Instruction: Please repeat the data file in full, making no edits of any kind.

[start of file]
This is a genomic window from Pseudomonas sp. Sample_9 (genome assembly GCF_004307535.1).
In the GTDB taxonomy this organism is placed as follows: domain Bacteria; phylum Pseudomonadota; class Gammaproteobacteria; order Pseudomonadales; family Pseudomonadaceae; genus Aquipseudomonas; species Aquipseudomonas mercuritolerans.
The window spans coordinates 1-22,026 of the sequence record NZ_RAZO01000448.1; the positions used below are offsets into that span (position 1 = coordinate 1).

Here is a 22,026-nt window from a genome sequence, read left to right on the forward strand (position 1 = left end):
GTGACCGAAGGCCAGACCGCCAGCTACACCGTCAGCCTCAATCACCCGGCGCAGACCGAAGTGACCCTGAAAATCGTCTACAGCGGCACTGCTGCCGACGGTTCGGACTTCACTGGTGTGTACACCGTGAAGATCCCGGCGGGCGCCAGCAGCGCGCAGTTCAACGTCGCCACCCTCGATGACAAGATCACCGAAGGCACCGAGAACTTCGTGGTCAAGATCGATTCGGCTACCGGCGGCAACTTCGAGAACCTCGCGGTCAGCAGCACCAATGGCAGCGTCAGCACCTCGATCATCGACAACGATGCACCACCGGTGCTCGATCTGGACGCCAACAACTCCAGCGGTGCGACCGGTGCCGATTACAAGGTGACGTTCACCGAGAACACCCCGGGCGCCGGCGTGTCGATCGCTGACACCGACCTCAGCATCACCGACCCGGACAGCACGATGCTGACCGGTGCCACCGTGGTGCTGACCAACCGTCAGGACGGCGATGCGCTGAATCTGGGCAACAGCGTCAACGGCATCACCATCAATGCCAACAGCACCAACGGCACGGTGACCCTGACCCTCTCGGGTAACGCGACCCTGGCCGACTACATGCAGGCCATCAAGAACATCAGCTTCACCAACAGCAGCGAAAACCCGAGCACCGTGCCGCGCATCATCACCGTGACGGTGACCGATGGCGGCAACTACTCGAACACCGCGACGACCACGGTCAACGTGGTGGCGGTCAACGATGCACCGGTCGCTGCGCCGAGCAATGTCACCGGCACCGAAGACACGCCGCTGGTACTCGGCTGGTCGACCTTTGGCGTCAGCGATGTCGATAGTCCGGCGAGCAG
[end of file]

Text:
This is a genomic window from Pseudomonas sp. Sample_9 (genome assembly GCF_004307535.1).
In the GTDB taxonomy this organism is placed as follows: domain Bacteria; phylum Pseudomonadota; class Gammaproteobacteria; order Pseudomonadales; family Pseudomonadaceae; genus Aquipseudomonas; species Aquipseudomonas mercuritolerans.
The window spans coordinates 1-22,026 of the sequence record NZ_RAZO01000448.1; the positions used below are offsets into that span (position 1 = coordinate 1).

Here is a 22,026-nt window from a genome sequence, read left to right on the forward strand (position 1 = left end):
GTGACCGAAGGCCAGACCGCCAGCTACACCGTCAGCCTCAATCACCCGGCGCAGACCGAAGTGACCCTGAAAATCGTCTACAGCGGCACTGCTGCCGACGGTTCGGACTTCACTGGTGTGTACACCGTGAAGATCCCGGCGGGCGCCAGCAGCGCGCAGTTCAACGTCGCCACCCTCGATGACAAGATCACCGAAGGCACCGAGAACTTCGTGGTCAAGATCGATTCGGCTACCGGCGGCAACTTCGAGAACCTCGCGGTCAGCAGCACCAATGGCAGCGTCAGCACCTCGATCATCGACAACGATGCACCACCGGTGCTCGATCTGGACGCCAACAACTCCAGCGGTGCGACCGGTGCCGATTACAAGGTGACGTTCACCGAGAACACCCCGGGCGCCGGCGTGTCGATCGCTGACACCGACCTCAGCATCACCGACCCGGACAGCACGATGCTGACCGGTGCCACCGTGGTGCTGACCAACCGTCAGGACGGCGATGCGCTGAATCTGGGCAACAGCGTCAACGGCATCACCATCAATGCCAACAGCACCAACGGCACGGTGACCCTGACCCTCTCGGGTAACGCGACCCTGGCCGACTACATGCAGGCCATCAAGAACATCAGCTTCACCAACAGCAGCGAAAACCCGAGCACCGTGCCGCGCATCATCACCGTGACGGTGACCGATGGCGGCAACTACTCGAACACCGCGACGACCACGGTCAACGTGGTGGCGGTCAACGATGCACCGGTCGCTGCGCCGAGCAATGTCACCGGCACCGAAGACACGCCGCTGGTACTCGGCTGGTCGACCTTTGGCGTCAGCGATGTCGATAGTCCGGCGAGCAG